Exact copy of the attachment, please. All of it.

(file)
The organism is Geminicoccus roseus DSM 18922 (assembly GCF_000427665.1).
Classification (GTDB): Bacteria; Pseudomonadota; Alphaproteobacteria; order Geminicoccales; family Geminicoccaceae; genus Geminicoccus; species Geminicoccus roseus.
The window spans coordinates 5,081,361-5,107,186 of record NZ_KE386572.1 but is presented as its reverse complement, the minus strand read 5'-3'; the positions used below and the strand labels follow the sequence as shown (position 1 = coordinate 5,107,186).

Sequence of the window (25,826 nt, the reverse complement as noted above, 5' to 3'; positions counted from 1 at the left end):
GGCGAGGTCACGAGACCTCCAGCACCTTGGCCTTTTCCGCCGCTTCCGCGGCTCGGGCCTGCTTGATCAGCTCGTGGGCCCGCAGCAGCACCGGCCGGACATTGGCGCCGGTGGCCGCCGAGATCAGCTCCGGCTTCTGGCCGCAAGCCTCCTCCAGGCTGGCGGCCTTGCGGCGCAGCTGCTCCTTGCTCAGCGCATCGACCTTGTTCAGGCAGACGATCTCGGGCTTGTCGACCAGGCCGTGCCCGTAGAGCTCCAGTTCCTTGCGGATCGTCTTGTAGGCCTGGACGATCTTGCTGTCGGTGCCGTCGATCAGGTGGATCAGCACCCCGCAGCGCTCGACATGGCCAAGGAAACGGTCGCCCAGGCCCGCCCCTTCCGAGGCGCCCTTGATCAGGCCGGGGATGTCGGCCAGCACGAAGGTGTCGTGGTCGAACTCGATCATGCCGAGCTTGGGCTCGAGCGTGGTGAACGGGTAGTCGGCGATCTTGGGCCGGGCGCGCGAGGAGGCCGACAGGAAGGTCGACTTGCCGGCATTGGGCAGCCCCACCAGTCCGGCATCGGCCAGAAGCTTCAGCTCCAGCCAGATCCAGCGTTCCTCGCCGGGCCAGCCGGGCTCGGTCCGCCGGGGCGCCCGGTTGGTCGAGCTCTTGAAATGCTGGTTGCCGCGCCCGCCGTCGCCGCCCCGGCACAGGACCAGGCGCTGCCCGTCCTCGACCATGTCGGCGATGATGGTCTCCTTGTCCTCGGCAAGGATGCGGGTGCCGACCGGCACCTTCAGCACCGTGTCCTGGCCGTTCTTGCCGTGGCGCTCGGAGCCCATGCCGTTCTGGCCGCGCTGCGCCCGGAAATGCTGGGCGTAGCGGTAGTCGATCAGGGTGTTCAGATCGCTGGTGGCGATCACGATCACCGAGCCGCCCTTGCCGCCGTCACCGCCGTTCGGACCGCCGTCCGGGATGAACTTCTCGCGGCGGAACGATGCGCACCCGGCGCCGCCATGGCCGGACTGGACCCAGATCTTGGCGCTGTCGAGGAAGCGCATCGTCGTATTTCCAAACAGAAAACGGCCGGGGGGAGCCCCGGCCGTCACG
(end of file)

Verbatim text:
The organism is Geminicoccus roseus DSM 18922 (assembly GCF_000427665.1).
Classification (GTDB): Bacteria; Pseudomonadota; Alphaproteobacteria; order Geminicoccales; family Geminicoccaceae; genus Geminicoccus; species Geminicoccus roseus.
The window spans coordinates 5,081,361-5,107,186 of record NZ_KE386572.1 but is presented as its reverse complement, the minus strand read 5'-3'; the positions used below and the strand labels follow the sequence as shown (position 1 = coordinate 5,107,186).

Sequence of the window (25,826 nt, the reverse complement as noted above, 5' to 3'; positions counted from 1 at the left end):
GGCGAGGTCACGAGACCTCCAGCACCTTGGCCTTTTCCGCCGCTTCCGCGGCTCGGGCCTGCTTGATCAGCTCGTGGGCCCGCAGCAGCACCGGCCGGACATTGGCGCCGGTGGCCGCCGAGATCAGCTCCGGCTTCTGGCCGCAAGCCTCCTCCAGGCTGGCGGCCTTGCGGCGCAGCTGCTCCTTGCTCAGCGCATCGACCTTGTTCAGGCAGACGATCTCGGGCTTGTCGACCAGGCCGTGCCCGTAGAGCTCCAGTTCCTTGCGGATCGTCTTGTAGGCCTGGACGATCTTGCTGTCGGTGCCGTCGATCAGGTGGATCAGCACCCCGCAGCGCTCGACATGGCCAAGGAAACGGTCGCCCAGGCCCGCCCCTTCCGAGGCGCCCTTGATCAGGCCGGGGATGTCGGCCAGCACGAAGGTGTCGTGGTCGAACTCGATCATGCCGAGCTTGGGCTCGAGCGTGGTGAACGGGTAGTCGGCGATCTTGGGCCGGGCGCGCGAGGAGGCCGACAGGAAGGTCGACTTGCCGGCATTGGGCAGCCCCACCAGTCCGGCATCGGCCAGAAGCTTCAGCTCCAGCCAGATCCAGCGTTCCTCGCCGGGCCAGCCGGGCTCGGTCCGCCGGGGCGCCCGGTTGGTCGAGCTCTTGAAATGCTGGTTGCCGCGCCCGCCGTCGCCGCCCCGGCACAGGACCAGGCGCTGCCCGTCCTCGACCATGTCGGCGATGATGGTCTCCTTGTCCTCGGCAAGGATGCGGGTGCCGACCGGCACCTTCAGCACCGTGTCCTGGCCGTTCTTGCCGTGGCGCTCGGAGCCCATGCCGTTCTGGCCGCGCTGCGCCCGGAAATGCTGGGCGTAGCGGTAGTCGATCAGGGTGTTCAGATCGCTGGTGGCGATCACGATCACCGAGCCGCCCTTGCCGCCGTCACCGCCGTTCGGACCGCCGTCCGGGATGAACTTCTCGCGGCGGAACGATGCGCACCCGGCGCCGCCATGGCCGGACTGGACCCAGATCTTGGCGCTGTCGAGGAAGCGCATCGTCGTATTTCCAAACAGAAAACGGCCGGGGGGAGCCCCGGCCGTCACG